Delegated IPv6 prefixes – RADIUS configuration

In the Building Large IPv6 Service Provider Networks webinar I described how Cisco IOS uses two RADIUS requests to authenticate an IPv6 user (request#1) and get the delegated prefix (request#2). The second request is sent with a modified username (-dhcpv6 is appended to the original username) and an empty password (the fact that is conveniently glossed over in all Cisco documentation I found).

FreeRADIUS server is smart enough to bark at an empty password, to force the RADIUS server to accept a username with no password you have to use Auth-Type := Accept:

Site-A-dhcpv6   Auth-Type := Accept
cisco-avpair = "ipv6:prefix#1=fec0:1:2400:1100::/56"

Having a username without a password in your RADIUS database is obviously a huge security hole – anyone can use that username to authenticate PPP sessions or log into your router. When Kurt (@networkjanitor) Bales stumbled across a similar problem, the first solution he proposed was to use a different set of RADIUS servers for login authentication, but then he wrote a great blog post describing how you can use additional check items in FreeRADIUS user definitions to ensure a PPP username can never be used for an interactive login session.

FreeRADIUS provides a variety of check items you can use, including lack of an attribute in the incoming request. As RADIUS requests used to get delegated IPv6 prefix have no other attributes but modified username and empty password, I was able to use the absence of other attributes to generate a somewhat foolproof user entry that could not be used for anything but IPv6 prefix delegation:

Site-A-dhcpv6   Service-Type !* any, NAS-Port-Id !* any, Auth-Type := Accept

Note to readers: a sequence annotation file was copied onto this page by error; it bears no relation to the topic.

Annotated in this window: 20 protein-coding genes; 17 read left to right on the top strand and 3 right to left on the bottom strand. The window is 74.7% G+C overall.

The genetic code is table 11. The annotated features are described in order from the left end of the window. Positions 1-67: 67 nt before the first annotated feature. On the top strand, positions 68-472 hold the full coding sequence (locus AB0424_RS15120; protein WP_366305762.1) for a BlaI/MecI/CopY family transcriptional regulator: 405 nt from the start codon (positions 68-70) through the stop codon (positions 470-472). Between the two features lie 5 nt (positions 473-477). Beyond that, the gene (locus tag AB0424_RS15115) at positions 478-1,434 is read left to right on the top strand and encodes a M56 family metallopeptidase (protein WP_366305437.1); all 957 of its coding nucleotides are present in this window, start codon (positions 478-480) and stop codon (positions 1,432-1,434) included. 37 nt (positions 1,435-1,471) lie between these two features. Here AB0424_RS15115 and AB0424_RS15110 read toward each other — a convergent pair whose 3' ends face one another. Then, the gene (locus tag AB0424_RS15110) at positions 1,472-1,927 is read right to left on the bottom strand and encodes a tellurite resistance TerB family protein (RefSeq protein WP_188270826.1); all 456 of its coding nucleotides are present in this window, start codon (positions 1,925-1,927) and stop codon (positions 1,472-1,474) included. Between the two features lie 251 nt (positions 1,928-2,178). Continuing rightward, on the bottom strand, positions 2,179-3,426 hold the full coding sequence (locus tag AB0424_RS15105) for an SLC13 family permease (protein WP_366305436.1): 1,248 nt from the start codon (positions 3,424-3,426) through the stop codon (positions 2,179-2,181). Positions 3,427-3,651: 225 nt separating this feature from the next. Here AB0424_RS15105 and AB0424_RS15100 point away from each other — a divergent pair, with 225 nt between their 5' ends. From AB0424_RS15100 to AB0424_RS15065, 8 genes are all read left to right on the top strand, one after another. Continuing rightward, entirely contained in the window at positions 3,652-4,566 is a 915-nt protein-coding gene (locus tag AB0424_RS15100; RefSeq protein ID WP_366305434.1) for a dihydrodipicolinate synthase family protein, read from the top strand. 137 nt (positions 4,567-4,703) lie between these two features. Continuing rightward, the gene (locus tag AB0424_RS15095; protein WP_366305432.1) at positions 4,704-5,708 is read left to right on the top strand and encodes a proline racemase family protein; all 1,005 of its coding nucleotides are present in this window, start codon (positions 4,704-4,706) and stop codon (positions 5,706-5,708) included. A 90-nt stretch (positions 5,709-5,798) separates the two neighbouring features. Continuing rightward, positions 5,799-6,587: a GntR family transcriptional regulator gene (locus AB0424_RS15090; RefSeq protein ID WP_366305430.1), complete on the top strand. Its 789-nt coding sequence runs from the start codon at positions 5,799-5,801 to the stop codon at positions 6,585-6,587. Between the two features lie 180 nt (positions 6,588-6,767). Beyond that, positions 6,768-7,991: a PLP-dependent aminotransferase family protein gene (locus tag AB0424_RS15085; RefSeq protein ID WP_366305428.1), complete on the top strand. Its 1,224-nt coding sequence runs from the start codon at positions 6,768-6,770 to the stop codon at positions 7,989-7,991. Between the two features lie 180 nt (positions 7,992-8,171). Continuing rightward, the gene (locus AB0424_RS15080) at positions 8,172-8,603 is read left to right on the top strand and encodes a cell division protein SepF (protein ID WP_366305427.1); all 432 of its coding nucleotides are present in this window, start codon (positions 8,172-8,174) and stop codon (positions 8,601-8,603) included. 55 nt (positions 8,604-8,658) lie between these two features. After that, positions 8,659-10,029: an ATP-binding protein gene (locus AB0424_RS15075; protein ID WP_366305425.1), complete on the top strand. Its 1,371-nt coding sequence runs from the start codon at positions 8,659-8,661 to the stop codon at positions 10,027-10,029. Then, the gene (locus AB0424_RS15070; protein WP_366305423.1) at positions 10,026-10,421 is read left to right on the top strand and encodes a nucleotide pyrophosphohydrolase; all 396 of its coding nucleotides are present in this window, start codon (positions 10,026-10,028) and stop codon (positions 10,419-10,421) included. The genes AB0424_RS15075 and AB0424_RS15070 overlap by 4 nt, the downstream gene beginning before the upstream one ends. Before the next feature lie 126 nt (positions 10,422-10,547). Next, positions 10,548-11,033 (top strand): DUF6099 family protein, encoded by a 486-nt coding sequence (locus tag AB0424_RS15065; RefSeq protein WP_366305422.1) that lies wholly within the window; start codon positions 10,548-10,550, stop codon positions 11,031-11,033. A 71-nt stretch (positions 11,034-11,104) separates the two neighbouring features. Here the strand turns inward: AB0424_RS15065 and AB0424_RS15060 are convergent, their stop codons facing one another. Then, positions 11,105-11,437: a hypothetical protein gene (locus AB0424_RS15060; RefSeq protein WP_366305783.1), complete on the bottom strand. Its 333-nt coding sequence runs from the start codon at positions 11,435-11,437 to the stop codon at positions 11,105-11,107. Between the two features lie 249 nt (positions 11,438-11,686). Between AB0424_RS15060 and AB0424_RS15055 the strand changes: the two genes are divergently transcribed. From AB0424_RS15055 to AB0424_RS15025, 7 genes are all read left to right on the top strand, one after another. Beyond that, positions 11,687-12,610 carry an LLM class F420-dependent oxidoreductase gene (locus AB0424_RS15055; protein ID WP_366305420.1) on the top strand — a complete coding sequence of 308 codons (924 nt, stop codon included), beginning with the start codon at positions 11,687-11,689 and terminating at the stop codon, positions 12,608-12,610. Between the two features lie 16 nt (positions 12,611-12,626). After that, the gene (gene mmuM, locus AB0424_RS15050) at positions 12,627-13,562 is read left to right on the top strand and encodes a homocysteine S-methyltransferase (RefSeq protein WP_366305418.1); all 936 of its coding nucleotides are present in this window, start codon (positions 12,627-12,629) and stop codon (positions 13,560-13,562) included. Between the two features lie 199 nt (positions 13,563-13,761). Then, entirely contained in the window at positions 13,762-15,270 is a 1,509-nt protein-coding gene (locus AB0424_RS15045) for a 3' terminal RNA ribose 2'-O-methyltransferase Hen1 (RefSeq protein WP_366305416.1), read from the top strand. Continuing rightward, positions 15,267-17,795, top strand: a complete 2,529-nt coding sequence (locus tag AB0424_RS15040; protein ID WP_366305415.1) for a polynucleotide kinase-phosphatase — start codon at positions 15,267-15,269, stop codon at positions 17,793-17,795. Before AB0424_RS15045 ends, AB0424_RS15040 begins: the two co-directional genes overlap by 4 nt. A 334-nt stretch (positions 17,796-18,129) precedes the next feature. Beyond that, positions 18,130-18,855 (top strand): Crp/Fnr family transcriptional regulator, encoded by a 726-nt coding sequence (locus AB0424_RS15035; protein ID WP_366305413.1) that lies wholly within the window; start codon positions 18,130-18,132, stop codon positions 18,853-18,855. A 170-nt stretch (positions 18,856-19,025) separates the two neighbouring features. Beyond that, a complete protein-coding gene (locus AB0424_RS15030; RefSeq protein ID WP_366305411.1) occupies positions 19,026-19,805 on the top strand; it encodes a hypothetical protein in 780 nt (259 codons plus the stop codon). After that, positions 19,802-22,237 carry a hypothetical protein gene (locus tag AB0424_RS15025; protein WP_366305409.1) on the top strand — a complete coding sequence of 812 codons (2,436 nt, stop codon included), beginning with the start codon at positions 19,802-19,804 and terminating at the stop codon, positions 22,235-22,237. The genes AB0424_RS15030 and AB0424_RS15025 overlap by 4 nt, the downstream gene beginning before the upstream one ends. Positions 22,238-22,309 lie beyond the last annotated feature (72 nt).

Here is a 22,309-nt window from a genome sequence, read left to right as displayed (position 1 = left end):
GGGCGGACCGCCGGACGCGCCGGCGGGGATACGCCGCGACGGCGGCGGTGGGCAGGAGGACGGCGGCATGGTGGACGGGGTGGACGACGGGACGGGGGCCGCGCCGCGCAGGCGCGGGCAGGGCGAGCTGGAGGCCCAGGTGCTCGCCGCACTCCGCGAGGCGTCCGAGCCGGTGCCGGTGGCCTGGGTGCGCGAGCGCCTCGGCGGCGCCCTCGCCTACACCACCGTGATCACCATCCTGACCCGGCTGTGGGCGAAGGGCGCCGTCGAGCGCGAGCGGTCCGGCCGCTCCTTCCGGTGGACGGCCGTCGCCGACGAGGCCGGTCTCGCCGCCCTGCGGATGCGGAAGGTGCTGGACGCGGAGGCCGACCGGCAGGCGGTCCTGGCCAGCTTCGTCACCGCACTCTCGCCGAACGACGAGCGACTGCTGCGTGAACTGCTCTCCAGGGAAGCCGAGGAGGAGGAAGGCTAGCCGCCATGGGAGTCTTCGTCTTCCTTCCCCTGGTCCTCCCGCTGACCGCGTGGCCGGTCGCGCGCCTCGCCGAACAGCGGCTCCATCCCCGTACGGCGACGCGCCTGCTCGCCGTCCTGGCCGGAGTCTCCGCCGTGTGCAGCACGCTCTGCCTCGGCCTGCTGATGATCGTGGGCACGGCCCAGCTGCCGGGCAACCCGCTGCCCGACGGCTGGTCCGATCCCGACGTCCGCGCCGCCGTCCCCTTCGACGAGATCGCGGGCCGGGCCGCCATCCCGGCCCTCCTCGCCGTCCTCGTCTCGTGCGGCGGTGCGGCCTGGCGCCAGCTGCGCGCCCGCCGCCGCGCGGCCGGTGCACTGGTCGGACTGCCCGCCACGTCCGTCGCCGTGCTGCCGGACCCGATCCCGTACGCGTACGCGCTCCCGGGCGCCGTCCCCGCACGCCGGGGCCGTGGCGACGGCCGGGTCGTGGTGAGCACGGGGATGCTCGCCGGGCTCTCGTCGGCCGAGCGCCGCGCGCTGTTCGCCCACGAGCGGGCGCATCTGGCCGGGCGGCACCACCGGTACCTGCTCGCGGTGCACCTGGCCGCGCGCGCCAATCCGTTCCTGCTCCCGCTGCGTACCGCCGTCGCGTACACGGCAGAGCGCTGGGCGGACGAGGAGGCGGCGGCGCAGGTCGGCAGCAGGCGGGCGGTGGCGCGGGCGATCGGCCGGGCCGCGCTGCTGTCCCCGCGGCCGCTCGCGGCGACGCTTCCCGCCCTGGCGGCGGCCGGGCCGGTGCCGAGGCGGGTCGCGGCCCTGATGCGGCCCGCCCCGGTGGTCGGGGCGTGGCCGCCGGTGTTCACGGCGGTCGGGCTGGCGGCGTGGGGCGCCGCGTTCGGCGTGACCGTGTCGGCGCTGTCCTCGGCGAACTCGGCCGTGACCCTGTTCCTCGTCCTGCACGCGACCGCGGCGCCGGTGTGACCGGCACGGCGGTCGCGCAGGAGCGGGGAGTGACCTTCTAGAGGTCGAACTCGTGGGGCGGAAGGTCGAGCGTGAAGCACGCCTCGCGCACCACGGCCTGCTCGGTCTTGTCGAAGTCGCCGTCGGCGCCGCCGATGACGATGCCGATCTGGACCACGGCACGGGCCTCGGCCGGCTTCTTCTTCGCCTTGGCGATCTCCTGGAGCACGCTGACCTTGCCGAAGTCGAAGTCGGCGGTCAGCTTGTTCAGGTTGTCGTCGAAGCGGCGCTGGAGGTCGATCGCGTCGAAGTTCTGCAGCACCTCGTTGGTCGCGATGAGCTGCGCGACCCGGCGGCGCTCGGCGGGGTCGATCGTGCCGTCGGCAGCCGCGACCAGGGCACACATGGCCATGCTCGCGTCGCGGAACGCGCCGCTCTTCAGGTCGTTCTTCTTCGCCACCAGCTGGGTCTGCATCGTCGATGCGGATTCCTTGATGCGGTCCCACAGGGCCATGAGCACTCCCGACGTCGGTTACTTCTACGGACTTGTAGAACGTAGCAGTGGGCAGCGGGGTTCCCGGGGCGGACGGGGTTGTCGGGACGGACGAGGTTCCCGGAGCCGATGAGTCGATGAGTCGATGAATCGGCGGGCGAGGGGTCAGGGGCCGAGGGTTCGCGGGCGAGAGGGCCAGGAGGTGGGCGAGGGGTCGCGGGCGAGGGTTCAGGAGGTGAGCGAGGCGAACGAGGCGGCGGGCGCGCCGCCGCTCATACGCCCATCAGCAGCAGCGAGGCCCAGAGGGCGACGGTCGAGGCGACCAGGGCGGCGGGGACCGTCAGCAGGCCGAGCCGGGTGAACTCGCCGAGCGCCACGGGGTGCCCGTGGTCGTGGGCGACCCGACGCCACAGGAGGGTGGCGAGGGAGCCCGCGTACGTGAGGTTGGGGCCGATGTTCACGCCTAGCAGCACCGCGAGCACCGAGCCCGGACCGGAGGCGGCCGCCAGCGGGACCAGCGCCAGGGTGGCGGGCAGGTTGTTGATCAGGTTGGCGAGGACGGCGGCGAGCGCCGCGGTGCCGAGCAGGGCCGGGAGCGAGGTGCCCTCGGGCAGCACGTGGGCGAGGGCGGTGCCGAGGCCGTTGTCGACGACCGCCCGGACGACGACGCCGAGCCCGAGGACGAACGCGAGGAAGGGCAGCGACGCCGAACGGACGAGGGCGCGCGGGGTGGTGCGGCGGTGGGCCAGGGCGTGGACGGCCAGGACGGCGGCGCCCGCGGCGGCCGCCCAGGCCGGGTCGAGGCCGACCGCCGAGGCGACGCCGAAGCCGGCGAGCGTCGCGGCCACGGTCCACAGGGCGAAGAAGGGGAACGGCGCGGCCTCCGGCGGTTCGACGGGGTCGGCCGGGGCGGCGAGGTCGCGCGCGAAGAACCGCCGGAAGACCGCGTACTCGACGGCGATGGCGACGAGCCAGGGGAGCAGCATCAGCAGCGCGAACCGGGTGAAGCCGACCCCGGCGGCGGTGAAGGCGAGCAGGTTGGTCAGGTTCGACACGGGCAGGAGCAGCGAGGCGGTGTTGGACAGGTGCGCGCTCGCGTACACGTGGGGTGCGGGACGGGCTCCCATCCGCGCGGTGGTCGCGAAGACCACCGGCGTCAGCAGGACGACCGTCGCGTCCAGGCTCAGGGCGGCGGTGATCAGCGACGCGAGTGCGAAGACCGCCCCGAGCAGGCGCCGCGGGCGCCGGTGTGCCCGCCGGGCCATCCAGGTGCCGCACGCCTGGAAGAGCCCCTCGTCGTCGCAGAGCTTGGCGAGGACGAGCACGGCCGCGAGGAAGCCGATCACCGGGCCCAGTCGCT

cisco-avpair = "ipv6:prefix#1=fec0:1:2400:1100::/56"


  • The !* syntax indicates the attribute must not be present in RADIUS request. The value of the attribute is ignored.
  • Service-Type RADIUS attribute indicates the type of service the RADIUS client (the router) is authenticating.
  • Cisco IOS does not include Service-Type attribute when authenticating interactive users. Those requests do include NAS-Port-Id attribute.


  1. As always Ivan, this is a good post. In FreeRADIUS I would suggest adding your !* checks into a Group config and adding all -dhcpv6 users to that group to save mistyping those commands.

    I will be adding this to my RADIUS setups tomorrow :) Great catch.

    Unrelated I guess, but in the past I have used the NAS-Port-Id on a PPPoE LAC to ensure that certain users could only login from certain VLANS. (I had a college with Student and Staff networks and wanted restrict accounts to certain vlans).
  2. This is the OPPOSITE of the cisco documentation I found, which specifically said that it was the same password! Which explains why I could never get the -dhcpv6 username to authenticate. I ended up finding a number of workarounds to this, but my favourite answer was the one I commented on the other post. What a niiiiiightmare.
  3. Now I remember my discovery process:

    Step #1 - read the documentation
    Step #2 - try & fail
    Step #3 - Debug RADIUS to figure out RFC 4818 is not supported AT ALL in ANY IOS release (might work with IOS XE)
    Step #4 - use Wireshark to find out what the true password is
    Step #5 - Try to figure out how to persuade FreeRADIUS to accept empty password (included a lengthy visit to the source code ... sometimes open source products make great sense)
  4. Hi Ivan:
    Did you try this combination for IPv6 address assignment:
    1.RA To Distribute CPE Wan IPv6 Prefix via Radius
    2.DHCPv6 PD To Distribute CPE Lan IPv6 Prefix

  5. Hi Ivan:
    In my lab, I only can the following:
    *Sep 5 00:26:50.838 UTC: ICMPv6-ND: Setup RA common:Other stateful configuration
    *Sep 5 00:26:50.838 UTC: ICMPv6-ND: MTU = 1492

    Cannot see any RA advertise IPv6 prefix to CPE WAN interface, can you advise ?

    Or can you share more information: like configuration ?

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